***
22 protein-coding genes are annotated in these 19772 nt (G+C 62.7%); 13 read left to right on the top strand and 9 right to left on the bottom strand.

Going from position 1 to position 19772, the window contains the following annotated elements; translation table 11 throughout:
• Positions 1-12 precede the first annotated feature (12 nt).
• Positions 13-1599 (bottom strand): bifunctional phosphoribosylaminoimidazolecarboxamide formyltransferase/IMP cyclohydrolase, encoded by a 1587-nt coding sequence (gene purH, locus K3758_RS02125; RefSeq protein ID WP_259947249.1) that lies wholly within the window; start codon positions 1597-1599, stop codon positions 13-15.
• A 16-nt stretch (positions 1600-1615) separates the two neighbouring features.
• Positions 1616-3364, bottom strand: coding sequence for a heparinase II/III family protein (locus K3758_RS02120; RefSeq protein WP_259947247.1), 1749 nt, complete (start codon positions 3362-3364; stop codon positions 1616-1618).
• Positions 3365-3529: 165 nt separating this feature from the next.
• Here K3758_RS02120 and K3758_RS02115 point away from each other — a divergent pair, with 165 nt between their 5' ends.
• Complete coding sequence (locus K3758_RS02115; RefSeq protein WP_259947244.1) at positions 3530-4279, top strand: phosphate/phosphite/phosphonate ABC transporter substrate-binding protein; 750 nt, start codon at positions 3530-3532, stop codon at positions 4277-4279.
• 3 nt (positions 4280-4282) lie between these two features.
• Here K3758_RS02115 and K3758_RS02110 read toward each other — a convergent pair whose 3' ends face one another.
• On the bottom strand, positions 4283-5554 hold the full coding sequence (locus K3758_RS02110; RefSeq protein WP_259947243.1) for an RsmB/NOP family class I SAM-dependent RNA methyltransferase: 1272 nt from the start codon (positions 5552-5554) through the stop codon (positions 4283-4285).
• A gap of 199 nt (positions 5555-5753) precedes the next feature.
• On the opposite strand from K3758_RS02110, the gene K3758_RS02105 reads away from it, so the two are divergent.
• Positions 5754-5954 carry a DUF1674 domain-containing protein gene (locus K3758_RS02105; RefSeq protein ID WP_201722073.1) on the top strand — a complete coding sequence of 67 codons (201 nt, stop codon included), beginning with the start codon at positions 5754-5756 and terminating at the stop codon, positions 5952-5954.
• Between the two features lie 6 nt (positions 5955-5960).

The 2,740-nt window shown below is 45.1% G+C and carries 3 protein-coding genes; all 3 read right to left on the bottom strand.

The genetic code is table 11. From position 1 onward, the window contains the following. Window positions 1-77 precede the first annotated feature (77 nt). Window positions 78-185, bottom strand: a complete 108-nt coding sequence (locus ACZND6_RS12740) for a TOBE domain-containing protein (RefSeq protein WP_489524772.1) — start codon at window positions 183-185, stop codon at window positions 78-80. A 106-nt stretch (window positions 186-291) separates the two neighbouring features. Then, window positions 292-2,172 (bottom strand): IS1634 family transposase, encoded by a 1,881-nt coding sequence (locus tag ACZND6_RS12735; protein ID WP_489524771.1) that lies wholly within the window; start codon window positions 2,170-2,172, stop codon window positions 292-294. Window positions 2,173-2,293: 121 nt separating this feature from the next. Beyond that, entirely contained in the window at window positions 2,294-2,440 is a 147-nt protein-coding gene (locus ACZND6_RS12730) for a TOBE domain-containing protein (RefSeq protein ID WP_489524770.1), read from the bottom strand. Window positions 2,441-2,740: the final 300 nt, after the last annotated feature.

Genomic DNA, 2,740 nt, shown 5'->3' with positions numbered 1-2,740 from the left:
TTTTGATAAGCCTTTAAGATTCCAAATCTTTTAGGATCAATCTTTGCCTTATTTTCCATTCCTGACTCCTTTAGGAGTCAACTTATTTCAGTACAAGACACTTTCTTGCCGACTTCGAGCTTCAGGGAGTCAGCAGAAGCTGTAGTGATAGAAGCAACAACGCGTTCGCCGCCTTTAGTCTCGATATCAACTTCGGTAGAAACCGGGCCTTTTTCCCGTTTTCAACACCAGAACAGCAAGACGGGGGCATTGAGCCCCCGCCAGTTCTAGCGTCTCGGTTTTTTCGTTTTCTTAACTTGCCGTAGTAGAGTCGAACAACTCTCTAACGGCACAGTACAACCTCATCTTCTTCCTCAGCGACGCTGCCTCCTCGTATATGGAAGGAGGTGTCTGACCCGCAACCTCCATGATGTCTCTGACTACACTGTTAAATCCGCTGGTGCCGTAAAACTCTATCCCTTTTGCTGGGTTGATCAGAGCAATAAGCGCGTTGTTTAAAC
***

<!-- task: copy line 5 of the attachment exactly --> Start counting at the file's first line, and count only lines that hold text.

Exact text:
• A 16-nt stretch (positions 1600-1615) separates the two neighbouring features.